Well, we never thought we would say this but, for energy consumers, the energy price cap is finally working (for now). Yes, you have read that correctly. The Energy Price Cap is finally having its day.
Not because the energy price cap is, or ever was, a good idea. It is just that there are highly improbable, long-tail scenarios (which no one ever expects) where the price cap actually works (temporarily in any case). We are in one of those scenarios now. That event is the relentless increase in European wholesale gas and electricity prices, which is particularly acute in the UK.
According to ICE, the UK Natural Gas futures contract for Winter 2021 has not just doubled, or even trebled, but has risen more than fourfold over the past 12 months.
Even over the past 5 weeks, since the latest energy price cap was announced on 6 August 2021, the increases have been staggering.
Wholesale energy price increases over the past 5 weeks are, in percentage terms, roughly similar to those of the preceding 6 months (give or take). However, when it comes to the calculation of the energy price cap, it is absolute price levels that matter. And the shocker is that the level of wholesale energy prices has increased by twice as much in the last 5 weeks as it did in the 6 months prior. The simple maths implies that, as things stand, the next level of the cap will increase by around £275-£280 (2 times £139). This would take the energy price cap, when it is next reviewed, and increased, on 1 April 2022, to around the £1,555 mark.
To put that into context, price protected standard tariffs would be 50% higher than they were 2 years prior. They would be TWICE the level that the cheapest tariffs were last summer (June 2020).
This consumer price shock has yet to come, but it will hit consumers in the next 6 months. The more immediate impact is felt in the competitive market where energy suppliers use wholesale prices to price and hedge their "cheap" energy tariffs before offering them out for sale. Here the impact has been severe and un-precedented. "Cheap" discounted tariffs have all but disappeared, as have a number of the energy suppliers offering them.
Research from energy price comparison site The Energy Shopshows the following.
If the impact on energy consumers looks dire, the impact on certain energy suppliers has been swift and brutal. Caught between having cheap fixed price tariffs sold to their customers, and rapidly rising input commodity costs, suppliers who have not fully hedged their input costs have found themselves facing immediate financial ruin.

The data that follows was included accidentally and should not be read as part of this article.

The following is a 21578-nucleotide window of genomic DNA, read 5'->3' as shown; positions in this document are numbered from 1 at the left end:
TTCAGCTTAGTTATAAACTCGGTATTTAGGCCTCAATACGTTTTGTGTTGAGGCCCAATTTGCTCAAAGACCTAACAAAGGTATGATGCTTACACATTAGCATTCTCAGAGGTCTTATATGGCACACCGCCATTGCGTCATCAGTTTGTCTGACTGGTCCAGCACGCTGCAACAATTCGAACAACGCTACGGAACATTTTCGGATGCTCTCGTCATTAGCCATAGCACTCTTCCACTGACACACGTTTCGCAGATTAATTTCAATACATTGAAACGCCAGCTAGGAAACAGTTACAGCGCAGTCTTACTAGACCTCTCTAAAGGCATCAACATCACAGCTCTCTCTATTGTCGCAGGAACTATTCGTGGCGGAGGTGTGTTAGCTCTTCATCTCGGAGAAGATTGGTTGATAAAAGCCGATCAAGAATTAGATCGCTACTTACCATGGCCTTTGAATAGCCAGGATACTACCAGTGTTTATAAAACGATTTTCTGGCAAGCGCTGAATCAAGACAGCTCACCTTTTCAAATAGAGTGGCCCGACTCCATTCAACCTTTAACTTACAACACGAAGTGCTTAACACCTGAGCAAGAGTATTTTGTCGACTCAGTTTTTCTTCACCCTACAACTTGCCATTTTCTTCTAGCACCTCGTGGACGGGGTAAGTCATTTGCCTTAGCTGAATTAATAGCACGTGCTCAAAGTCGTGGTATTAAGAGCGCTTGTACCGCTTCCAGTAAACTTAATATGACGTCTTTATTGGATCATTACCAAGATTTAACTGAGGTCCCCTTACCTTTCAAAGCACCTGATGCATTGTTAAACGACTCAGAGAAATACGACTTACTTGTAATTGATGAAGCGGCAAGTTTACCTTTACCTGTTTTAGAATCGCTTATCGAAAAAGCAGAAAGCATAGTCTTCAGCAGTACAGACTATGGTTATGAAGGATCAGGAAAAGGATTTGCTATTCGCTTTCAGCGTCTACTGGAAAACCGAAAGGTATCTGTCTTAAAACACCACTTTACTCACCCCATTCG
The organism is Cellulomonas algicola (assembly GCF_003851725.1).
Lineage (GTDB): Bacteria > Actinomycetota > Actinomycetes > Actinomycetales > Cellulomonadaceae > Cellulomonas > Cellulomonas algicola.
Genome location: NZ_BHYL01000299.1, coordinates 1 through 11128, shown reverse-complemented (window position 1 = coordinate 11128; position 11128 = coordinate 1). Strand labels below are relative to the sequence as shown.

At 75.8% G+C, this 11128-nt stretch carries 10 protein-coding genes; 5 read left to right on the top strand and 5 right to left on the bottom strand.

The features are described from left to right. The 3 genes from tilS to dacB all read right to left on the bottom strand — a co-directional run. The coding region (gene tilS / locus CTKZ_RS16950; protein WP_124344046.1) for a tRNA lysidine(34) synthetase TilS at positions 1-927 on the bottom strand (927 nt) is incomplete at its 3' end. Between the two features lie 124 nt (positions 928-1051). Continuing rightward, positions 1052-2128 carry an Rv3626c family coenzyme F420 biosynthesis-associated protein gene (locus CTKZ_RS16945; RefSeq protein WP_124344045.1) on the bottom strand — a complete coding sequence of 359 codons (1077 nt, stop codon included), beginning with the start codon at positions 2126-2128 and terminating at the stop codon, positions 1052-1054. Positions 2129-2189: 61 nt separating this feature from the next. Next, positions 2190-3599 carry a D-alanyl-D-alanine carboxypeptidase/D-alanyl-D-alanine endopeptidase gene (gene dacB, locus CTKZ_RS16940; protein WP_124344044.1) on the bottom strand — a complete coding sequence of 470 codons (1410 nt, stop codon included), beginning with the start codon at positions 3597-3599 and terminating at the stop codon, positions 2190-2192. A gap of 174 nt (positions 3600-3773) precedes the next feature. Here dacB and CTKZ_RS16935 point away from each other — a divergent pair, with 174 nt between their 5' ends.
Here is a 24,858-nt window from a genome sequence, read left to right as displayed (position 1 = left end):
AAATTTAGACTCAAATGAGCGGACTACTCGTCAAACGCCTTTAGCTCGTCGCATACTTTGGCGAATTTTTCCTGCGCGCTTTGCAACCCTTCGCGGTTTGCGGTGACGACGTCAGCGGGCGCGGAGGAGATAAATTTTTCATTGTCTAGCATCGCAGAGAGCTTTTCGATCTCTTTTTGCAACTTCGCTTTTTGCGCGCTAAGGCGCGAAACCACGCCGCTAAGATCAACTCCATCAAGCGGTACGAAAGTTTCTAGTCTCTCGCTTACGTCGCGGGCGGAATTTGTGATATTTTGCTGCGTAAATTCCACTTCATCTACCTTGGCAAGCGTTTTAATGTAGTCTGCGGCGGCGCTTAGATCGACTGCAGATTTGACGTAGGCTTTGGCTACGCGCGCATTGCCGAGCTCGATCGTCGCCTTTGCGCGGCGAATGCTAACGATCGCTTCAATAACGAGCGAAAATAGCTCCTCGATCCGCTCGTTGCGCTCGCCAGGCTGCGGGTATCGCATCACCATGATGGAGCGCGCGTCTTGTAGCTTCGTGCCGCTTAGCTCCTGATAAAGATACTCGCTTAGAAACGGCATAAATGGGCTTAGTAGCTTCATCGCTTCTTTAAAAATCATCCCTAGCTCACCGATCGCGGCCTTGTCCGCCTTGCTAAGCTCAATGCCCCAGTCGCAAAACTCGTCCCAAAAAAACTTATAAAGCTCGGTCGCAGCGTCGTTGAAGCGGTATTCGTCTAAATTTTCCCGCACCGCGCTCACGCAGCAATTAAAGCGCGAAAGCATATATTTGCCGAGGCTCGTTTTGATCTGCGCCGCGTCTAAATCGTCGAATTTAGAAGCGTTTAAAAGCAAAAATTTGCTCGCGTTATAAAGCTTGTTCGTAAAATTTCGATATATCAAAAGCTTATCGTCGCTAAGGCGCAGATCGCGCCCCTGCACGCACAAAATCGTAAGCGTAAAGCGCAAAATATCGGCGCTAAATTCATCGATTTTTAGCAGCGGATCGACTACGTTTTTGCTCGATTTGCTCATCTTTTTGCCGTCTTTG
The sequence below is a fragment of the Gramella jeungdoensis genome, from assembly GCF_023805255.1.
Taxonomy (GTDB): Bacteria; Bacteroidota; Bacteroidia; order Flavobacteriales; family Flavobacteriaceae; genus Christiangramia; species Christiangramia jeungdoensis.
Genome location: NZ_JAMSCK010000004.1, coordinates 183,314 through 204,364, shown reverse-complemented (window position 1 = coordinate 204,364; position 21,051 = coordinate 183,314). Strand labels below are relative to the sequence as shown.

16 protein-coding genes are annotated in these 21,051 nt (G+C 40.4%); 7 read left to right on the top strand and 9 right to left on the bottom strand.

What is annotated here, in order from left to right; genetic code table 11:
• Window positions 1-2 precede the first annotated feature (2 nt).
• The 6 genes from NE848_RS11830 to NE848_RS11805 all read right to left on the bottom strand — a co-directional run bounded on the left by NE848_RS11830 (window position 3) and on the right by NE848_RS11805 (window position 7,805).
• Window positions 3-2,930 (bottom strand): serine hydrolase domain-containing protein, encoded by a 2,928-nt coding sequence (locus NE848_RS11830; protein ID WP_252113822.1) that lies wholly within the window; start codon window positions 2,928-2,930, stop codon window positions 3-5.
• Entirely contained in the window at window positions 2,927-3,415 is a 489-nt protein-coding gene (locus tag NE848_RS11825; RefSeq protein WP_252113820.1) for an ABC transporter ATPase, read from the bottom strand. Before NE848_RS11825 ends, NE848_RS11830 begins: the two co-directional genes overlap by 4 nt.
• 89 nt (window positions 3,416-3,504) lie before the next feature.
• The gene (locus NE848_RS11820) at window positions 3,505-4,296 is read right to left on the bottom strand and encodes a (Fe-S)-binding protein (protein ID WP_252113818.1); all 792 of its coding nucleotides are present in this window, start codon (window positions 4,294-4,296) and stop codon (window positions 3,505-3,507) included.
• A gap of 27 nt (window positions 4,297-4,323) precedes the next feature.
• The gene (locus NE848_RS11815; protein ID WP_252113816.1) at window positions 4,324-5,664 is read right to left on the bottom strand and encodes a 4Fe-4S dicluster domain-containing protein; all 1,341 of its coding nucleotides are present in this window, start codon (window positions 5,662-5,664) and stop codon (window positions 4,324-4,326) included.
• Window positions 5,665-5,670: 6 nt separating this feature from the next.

In the past 5 weeks alone, 5 energy suppliers have ceased trading leaving 665,000 customers looking for a new home for their energy. This is the fastest rate of supplier failure since the energy market was deregulated. Worryingly, the pace looks to be accelerating.
In a highly uncertain market, we are not going to pretend we know what is going to happen. As that great basketball coach, Yogi Berra, once said. "It's tough to make predictions, especially about the future'".
Having said that, there are only 3 possible ways this can pan out.
Over the longer-term markets are self-correcting mechanisms. One would therefore expect that today's extreme price signals will lead to increased energy supply that will, in turn, address the supply / demand imbalance leading to lower prices going forwards. Indeed, certain factors creating the current imbalance (nuclear plant maintenance shutdowns, low wind generation) are temporary and will at least partially ease the situation. Others, including restricted gas flows from Russia and negligible LNG arrivals in Europe due to Asia demand, are more difficult to call. Even if, or when, wholesale energy prices do start to turn downwards, there is still much uncertainty as to how far will they fall and when this will happen.
The consensus currently emerging (which means it may not happen), is that the supply situation will remain tight and precarious over the coming winter (2020/21) leading to high and volatile energy prices. Thereafter, supply / demand should be more in balance with prices easing from spring 2022
In this scenario we would expect to see some or all of the following;
Joe Malinowski, founder of energy price comparison website TheEnergyShop.com commented....
"The current energy market has been turned on its head. It is no longer about optimizing your energy spend, it is now a question of protection andsurvival - literally. If you can find a fixed energy deal anywhere near the level of the 1 October 2021 energy price cap, just take it. It may not seem a good deal now but when energy prices rocket by another £280 next spring you will be glad you did."